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Suppose that X and Y are random variables on a common probability space such that $E(X^2+Y^2) \lt \infty$, $E(X|Y)=Y$, $E(Y|X)=X$. Prove that $$P(X=Y)=1$$

My work: $E(X)=E(E(X|Y))=E(Y)$ and $E(Y)=E(E(Y|X))=E(X)$

But I don't know what to do next and I'm sure how to use the condition $E(X^2+Y^2) \lt \infty$.

Thanks in advance.

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We have the following,

\begin{align*} E( (X-Y)^2 )&= E(X^{2}+Y^{2}-2XY ) \\ &= E(X^{2}+Y^{2})-E(XY )-E(XY ) \\ &= E(X^{2} )+E(Y^{2} )-E(E(XY |X ))-E(E(XY |Y )) \\ &= E(X^{2} )+E(Y^{2} )-E(XE(Y |X ))-E(YE(X |Y )) \\ &= E(X^{2} )+E(Y^{2} )-E(X^2 )-E(Y^2 ) \\ &=0 \end{align*} Therefore, $X=Y$ almost surely.

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  • $\begingroup$ Intuitively it seems like we ought to be able to prove this with only EX and EY finite without worrying about the second moments. Is there a coutnerexample? $\endgroup$ – C Monsour Jun 8 '18 at 2:20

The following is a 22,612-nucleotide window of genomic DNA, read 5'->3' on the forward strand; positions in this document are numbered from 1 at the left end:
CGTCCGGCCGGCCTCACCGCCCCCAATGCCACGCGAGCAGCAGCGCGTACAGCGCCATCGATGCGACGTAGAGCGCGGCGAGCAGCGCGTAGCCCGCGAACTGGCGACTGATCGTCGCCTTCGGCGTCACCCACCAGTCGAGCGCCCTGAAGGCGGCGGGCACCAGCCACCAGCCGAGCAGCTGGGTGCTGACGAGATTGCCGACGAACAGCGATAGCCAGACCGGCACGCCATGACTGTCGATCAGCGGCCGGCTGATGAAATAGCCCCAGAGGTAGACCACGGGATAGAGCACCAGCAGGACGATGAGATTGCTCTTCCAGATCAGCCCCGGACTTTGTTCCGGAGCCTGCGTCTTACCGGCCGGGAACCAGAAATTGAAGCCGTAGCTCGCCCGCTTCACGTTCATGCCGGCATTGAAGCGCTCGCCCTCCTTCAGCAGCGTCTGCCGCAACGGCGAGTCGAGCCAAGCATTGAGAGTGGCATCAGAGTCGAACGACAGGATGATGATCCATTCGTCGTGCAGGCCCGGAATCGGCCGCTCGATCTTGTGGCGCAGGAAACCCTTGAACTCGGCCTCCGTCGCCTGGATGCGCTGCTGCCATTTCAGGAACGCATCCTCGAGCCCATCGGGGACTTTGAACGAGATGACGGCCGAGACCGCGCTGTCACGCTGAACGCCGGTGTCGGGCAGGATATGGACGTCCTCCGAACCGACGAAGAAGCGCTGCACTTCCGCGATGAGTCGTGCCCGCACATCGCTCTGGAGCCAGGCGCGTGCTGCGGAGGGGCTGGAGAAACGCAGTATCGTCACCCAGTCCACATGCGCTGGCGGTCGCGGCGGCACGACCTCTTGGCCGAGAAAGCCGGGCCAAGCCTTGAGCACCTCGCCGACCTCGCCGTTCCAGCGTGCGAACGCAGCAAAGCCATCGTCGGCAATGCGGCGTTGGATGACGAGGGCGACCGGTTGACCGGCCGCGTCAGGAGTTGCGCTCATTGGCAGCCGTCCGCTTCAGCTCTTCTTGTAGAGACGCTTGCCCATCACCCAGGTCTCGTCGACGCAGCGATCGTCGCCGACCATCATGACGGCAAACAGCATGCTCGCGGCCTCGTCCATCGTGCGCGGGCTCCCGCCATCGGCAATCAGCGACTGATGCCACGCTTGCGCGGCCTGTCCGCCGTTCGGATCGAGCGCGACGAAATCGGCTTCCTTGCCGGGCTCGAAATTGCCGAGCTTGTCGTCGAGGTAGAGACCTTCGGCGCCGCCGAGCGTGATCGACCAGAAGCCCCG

• $\begingroup$ @CMonsour The same holds when $X,Y \in L^{1}$. $\endgroup$ – clark Jun 8 '18 at 2:22
  • $\begingroup$ $NYRAHHH it is hard to answer this in a comment since the proof is slightly longer. Why don't you ask a separate question? $\endgroup$ – Kavi Rama Murthy Jun 8 '18 at 6:07
  • $\begingroup$ For the proof without the $L_2$ inegrability, see e.g. this. math.stackexchange.com/questions/666843/… $\endgroup$ – Clement C. Jun 8 '18 at 13:30

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